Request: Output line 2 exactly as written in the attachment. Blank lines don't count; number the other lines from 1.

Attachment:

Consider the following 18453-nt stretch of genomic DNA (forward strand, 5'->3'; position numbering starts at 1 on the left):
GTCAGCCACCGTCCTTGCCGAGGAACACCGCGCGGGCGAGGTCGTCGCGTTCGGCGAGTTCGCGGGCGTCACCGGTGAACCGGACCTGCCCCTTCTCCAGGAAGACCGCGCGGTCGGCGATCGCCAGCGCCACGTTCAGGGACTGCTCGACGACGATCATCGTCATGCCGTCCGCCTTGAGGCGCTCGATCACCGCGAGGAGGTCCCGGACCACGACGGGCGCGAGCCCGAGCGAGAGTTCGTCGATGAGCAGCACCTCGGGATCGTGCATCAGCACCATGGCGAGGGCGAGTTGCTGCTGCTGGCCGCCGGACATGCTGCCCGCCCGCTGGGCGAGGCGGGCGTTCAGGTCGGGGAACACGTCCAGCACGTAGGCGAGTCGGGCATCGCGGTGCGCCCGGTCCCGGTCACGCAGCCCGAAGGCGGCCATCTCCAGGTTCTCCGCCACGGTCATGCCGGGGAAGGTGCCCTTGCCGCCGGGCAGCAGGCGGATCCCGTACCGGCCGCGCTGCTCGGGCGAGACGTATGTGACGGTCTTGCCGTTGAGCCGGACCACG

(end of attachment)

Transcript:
GTCAGCCACCGTCCTTGCCGAGGAACACCGCGCGGGCGAGGTCGTCGCGTTCGGCGAGTTCGCGGGCGTCACCGGTGAACCGGACCTGCCCCTTCTCCAGGAAGACCGCGCGGTCGGCGATCGCCAGCGCCACGTTCAGGGACTGCTCGACGACGATCATCGTCATGCCGTCCGCCTTGAGGCGCTCGATCACCGCGAGGAGGTCCCGGACCACGACGGGCGCGAGCCCGAGCGAGAGTTCGTCGATGAGCAGCACCTCGGGATCGTGCATCAGCACCATGGCGAGGGCGAGTTGCTGCTGCTGGCCGCCGGACATGCTGCCCGCCCGCTGGGCGAGGCGGGCGTTCAGGTCGGGGAACACGTCCAGCACGTAGGCGAGTCGGGCATCGCGGTGCGCCCGGTCCCGGTCACGCAGCCCGAAGGCGGCCATCTCCAGGTTCTCCGCCACGGTCATGCCGGGGAAGGTGCCCTTGCCGCCGGGCAGCAGGCGGATCCCGTACCGGCCGCGCTGCTCGGGCGAGACGTATGTGACGGTCTTGCCGTTGAGCCGGACCACG